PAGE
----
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Cover image for How to organize your JS code: Part 1
Muhammad Ahmad
Muhammad Ahmad

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How to organize your JS code: Part 1

Classes

The terms “object-oriented,” “class-oriented,” and “classes” are all very loaded full of detail; they’re not universal in definition.
We will use a common and somewhat traditional definition here, most likely familiar to those with backgrounds in “object oriented” languages like C++ and Java.

A class is a definition of a “type” of custom data structure that includes both data and behaviors that operate on that data. Classes define how the data structure works, but classes are not themselves concrete values. To get a concrete value that you can use in the program, a class must be instantiated (with the new keyword) one or more times.
Consider this code:

class Page {
 constructor(text) {
 this.text = text;
 }
 print() {
     console.log(this.text);
   }
}

class Notebook {
 constructor() {
    this.pages = [];
 }
 addPage(text) {
    var page = new Page(text);
    this.pages.push(page);
    }
    print() {
        for (let page of this.pages) {
             page.print();
        }
    }
}

var mathNotes = new Notebook();
mathNotes.addPage("Arithmetic: + - * / ...");
mathNotes.addPage("Trigonometry: sin cos tan ...");
mathNotes.print();
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In the Page class, the data is a string of a text stored in a this.text property, the behavior is print(), a method that outputs the text to the console.
For the Notebook class, the data is an array of Page instances. The behavior is addPage(..), a method that instantiates new Page pages and adds them to the list, as well as print() (which prints out all the pages in the notebook).

The statement mathNotes = new Notebook() creates an instance of the Notebook class, and page = new Page(text) is where instances of the Page class are created.

Behavior (methods) can only be called on instances (not the classes themselves), such as mathNotes.addPage(..) and page.print().
The class mechanism allows packaging data (text and pages) to be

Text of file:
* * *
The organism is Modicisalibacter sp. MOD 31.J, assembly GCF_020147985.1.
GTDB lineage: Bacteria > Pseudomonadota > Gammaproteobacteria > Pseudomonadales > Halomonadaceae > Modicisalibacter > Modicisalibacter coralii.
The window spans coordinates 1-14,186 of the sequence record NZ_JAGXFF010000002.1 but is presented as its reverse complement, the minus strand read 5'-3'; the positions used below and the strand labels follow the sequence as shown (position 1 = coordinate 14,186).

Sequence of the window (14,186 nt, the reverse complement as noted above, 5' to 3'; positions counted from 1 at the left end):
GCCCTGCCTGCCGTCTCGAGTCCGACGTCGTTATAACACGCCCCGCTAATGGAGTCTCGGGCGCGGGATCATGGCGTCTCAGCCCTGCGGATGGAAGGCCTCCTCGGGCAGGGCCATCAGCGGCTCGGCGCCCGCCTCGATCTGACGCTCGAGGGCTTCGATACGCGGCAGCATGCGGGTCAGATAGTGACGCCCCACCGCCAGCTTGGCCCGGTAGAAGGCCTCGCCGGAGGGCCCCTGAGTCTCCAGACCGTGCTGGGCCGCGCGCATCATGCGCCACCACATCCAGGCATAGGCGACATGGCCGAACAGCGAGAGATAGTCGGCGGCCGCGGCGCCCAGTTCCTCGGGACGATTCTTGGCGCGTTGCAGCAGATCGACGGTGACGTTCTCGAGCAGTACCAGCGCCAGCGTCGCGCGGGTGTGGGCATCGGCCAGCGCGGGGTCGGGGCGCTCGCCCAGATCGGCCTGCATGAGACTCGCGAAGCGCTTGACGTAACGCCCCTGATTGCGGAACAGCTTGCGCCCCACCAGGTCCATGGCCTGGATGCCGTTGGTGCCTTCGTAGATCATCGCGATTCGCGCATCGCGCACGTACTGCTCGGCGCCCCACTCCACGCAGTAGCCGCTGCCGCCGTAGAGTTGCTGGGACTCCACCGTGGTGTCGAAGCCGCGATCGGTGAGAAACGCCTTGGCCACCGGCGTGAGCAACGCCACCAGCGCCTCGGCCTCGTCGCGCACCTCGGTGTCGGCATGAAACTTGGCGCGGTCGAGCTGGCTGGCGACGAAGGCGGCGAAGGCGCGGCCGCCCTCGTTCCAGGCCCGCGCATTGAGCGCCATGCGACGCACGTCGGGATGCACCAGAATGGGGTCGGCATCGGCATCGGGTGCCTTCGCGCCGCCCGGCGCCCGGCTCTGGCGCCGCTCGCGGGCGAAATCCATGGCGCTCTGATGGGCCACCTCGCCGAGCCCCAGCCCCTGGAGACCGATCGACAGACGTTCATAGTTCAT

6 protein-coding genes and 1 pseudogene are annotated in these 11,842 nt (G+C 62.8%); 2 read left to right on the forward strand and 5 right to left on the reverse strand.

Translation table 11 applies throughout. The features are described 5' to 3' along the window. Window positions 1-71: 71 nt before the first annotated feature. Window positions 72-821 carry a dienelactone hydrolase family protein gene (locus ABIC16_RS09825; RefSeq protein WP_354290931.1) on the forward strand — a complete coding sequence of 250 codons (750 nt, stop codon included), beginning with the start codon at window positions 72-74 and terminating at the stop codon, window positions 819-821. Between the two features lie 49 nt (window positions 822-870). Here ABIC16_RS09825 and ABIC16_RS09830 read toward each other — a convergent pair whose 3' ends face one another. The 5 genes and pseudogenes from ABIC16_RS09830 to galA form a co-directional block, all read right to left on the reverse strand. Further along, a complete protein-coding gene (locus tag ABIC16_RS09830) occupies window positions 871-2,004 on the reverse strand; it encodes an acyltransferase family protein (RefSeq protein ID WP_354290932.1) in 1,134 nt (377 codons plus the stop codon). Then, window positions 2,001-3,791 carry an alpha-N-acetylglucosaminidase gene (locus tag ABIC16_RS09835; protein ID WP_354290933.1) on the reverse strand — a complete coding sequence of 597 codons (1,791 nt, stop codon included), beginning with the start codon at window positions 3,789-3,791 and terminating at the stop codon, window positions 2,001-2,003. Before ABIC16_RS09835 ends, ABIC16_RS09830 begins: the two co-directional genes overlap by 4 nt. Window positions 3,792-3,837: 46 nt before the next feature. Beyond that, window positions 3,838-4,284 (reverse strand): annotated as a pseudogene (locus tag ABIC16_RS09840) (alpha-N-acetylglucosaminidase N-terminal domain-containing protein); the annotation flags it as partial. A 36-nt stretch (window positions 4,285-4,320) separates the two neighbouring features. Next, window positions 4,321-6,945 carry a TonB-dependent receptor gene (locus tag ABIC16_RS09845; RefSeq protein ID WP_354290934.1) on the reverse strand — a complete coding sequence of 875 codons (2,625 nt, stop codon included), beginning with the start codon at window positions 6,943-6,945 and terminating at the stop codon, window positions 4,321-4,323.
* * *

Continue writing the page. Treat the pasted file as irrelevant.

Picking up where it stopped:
organized together with their behaviors (e.g., addPage(..) and print()).
The same program could have been built without any class definitions, but it would likely have been much less organized, harder to read and reason about, and more susceptible to bugs and subpar maintenance.

Another aspect inherent to traditional “class-oriented” design, though a bit less commonly used in JS, is “inheritance” (and “polymorphism”). Consider:

class Publication {
 constructor(title,author,pubDate) {
   this.title = title;
   this.author = author;
   this.pubDate = pubDate;
 }
 print() {
    console.log(`
      Title: ${ this.title }
      By: ${ this.author }
      ${ this.pubDate }
    `);
  }
}
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This Publication class defines a set of common behavior that any
publication might need.
Now let’s consider more specific types of publication, like Book and BlogPost:

class Book extends Publication {
 constructor(bookDetails) {
    super(
       bookDetails.title,
       bookDetails.author,
       bookDetails.publishedOn
     );
     this.publisher = bookDetails.publisher;
     this.ISBN = bookDetails.ISBN;
 }
 print() {
    super.print();
    console.log(`
       Publisher: ${ this.publisher }
       ISBN: ${ this.ISBN }
    `);
   } 
}
class BlogPost extends Publication {
    constructor(title,author,pubDate,URL) {
        super(title,author,pubDate);
        this.URL = URL;
 }
    print() {
       super.print();
       console.log(this.URL);
   }
}
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Both Book and BlogPost use the extends clause to extend the general definition of Publication to include additional behavior. The super(..) call in each constructor delegates to the parent Publication class’s constructor for its initialization work, and then they do more specific things according to their respective publication type (aka, “sub-class” or “child class”).
Now consider using these child classes:

var Article = new Book({
    title: "How to organize JS",
    author: "Muhammad Ahmad",
    publishedOn: "August 2021",
    publisher: "dev.to",
});
Article.print();
// Title: How to organize JS
// By: Muhammad Ahmad
// August 2021
// Publisher: dev.to
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Notice that the child class instance have a print() method, which was an override of the inherited print() method from the parent Publication class.
It did override the child class print() methods call super.print() to invoke the inherited version of the print() method.
The fact that the inherited and overridden methods can have the same name and co-exist is called polymorphism.

Inheritance is a powerful tool for organizing data/behavior in separate logical units (classes), but allowing the child class to cooperate with the parent by accessing/using its behavior and data.

Discussion (2)

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Suvendu Karmakar

Good post on explaining the significance of Inheritance. Speaking from some experience, I have seen abstraction to be a greater tool than Inheritance to organize code and separating logical units. Food for thought. :)

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Muhammad Ahmad Author

I shall talk about it on part 2, thanks for the comment (✯ᴗ✯)